Mike Allen told Stephanie about the challenges Rita Newcomb's testimony
could present if the trials move forward. If it's obvious
to the trial judge that she doesn't want to be
testifying to the state, the judge can and probably would,
designate her as a hostile witness. What is a hostile
witness If the prosecution has to call a witness to

(32:25):
establish or help establish one of the elements of the offense,
and that witnesses someone who's more sympathetic with the defense
in all likelihood than the judge would designate that person
a hostile witness, giving the prosecutor the opportunity to ask
leading questions. So it's not a matter whether they get
up on the stand and act at crazy or act
like an idiot. It's a matter of is this person

(32:49):
going to cooperate with whoever is calling them. Another possibility
is hearing from one of the long rumored informants we
discussed last season. Mike Allen discussed the role in formants
usually play in cases like the Wagner's. Are you able to, Mike,
just tell us what an informant is. It usually is
a situation where they go to the police with some information.

(33:10):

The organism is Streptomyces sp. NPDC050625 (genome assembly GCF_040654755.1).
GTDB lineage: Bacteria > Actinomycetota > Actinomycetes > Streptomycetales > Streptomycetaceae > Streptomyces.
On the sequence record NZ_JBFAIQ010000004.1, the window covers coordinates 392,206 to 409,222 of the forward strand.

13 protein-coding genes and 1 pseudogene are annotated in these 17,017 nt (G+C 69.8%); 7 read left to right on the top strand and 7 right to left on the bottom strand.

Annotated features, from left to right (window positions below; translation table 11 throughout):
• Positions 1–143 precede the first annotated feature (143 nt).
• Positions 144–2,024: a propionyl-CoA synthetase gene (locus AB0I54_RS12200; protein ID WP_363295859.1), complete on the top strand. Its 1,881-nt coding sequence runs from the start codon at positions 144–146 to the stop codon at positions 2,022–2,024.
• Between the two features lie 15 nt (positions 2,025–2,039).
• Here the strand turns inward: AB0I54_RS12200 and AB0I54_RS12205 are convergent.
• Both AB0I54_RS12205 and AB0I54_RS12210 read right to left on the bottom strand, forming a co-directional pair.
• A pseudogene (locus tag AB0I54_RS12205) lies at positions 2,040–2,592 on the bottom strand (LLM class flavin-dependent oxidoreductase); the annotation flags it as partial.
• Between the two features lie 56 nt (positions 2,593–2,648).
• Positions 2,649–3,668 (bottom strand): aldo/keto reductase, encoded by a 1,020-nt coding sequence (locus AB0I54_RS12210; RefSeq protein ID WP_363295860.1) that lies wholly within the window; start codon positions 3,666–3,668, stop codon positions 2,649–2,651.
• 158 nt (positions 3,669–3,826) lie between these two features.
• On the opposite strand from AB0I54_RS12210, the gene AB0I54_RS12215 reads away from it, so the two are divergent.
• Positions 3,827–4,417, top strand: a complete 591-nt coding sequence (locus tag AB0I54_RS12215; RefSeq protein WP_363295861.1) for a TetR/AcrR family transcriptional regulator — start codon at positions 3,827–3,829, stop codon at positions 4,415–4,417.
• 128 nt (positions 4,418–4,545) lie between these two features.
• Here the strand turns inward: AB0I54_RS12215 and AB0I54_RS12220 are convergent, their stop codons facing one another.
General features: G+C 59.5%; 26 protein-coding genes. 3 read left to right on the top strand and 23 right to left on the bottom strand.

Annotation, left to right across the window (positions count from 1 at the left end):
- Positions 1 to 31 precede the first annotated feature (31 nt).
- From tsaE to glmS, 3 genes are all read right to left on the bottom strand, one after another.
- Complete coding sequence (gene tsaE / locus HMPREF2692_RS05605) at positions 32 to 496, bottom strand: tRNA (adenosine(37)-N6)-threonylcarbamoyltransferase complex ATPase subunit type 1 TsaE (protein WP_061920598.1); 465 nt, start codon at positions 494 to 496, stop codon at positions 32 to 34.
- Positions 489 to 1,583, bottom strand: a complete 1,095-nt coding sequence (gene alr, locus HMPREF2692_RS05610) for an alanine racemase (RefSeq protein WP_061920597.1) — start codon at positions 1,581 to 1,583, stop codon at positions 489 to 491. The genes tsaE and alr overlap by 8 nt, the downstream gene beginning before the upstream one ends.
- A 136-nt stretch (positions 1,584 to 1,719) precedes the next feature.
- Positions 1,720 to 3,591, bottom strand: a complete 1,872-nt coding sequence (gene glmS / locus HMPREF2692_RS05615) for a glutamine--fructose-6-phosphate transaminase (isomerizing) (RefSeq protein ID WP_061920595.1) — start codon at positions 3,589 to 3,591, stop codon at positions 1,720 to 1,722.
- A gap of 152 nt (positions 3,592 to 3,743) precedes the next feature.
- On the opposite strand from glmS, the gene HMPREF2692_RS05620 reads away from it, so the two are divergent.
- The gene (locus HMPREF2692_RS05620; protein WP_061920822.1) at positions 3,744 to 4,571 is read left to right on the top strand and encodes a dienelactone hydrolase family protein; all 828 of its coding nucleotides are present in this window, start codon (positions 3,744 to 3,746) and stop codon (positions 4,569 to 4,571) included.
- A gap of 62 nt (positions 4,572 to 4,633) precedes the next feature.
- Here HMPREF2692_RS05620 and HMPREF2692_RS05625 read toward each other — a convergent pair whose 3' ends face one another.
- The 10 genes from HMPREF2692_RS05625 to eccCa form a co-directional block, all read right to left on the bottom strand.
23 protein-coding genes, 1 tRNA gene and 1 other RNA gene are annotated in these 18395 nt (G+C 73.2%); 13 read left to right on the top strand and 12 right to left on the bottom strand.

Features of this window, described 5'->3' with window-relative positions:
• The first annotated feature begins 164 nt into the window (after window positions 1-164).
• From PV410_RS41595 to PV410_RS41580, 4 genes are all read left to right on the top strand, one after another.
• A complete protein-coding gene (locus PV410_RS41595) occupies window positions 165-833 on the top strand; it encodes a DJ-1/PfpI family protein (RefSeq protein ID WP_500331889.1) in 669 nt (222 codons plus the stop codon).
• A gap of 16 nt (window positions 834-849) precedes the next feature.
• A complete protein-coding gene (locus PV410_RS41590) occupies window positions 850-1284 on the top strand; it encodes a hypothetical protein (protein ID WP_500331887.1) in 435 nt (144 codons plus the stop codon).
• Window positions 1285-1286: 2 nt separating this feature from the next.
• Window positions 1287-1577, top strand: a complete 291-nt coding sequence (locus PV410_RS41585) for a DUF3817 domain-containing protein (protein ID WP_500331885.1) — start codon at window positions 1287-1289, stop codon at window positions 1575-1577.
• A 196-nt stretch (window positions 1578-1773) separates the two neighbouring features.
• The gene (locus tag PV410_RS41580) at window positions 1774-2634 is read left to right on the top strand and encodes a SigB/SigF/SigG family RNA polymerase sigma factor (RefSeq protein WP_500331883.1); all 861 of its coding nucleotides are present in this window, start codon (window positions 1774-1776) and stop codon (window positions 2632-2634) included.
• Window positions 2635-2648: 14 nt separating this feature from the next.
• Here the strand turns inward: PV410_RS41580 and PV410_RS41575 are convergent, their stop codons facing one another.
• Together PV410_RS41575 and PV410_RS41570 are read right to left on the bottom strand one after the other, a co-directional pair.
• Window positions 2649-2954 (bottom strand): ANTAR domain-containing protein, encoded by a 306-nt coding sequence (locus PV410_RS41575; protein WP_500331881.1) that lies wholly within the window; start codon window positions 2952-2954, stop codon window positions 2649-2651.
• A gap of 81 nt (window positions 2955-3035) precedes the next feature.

I mean, police can seek out people too, and you know,
just say hey, you know, you tell us what you
know about this, And I mean it happens both ways,
but more often than not, it's it's the police know
that somebody there's a good chance somebody would know something,
and they seek that person out. But the thing of
it is, it's a confidential and reliable informant. So it

(33:32):
has to be someone that you can build a case
that they are reliable. At George Wagner's bond hearing last year,
agent Ryan Scheidier told the court that one informant had
disclosed a deadly plot that the Wagner family was planning
on carrying out. It included then Attorney General Mike Dwine,
Pike County Sheriff Charles Reader, and Scheiderer himself. There is

(33:54):
a witness that testified that she was present when Sure,
his brother, Jake, his mom, and his dad were basically
organizing a retaliation plan should they get arrested and charged,